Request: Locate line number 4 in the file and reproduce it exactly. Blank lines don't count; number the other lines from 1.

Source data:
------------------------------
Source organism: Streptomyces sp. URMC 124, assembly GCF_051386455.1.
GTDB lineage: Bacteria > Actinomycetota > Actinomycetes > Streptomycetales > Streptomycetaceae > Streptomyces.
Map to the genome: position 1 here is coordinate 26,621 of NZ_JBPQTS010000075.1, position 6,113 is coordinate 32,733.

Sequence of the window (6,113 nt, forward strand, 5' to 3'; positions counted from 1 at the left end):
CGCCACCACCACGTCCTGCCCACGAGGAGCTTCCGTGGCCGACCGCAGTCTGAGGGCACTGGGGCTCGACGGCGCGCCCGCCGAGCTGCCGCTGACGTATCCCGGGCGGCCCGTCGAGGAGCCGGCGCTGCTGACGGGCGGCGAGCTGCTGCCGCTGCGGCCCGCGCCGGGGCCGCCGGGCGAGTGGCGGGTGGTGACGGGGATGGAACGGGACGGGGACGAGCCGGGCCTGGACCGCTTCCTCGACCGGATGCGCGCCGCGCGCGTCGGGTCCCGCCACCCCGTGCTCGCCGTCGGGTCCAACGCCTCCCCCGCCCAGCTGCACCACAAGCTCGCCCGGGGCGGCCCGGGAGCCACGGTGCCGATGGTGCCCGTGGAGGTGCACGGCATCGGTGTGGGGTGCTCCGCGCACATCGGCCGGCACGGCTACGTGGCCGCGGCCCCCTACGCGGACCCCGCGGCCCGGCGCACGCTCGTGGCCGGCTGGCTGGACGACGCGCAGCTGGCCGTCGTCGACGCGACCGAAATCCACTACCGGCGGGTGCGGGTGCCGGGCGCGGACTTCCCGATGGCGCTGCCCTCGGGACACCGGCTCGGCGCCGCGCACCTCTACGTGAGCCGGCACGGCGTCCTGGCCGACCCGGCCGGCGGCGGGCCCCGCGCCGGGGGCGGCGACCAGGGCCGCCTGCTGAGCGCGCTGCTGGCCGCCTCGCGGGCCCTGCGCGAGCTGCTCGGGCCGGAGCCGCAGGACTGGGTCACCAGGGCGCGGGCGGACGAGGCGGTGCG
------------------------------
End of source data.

Sequence of the window (6,113 nt, forward strand, 5' to 3'; positions counted from 1 at the left end):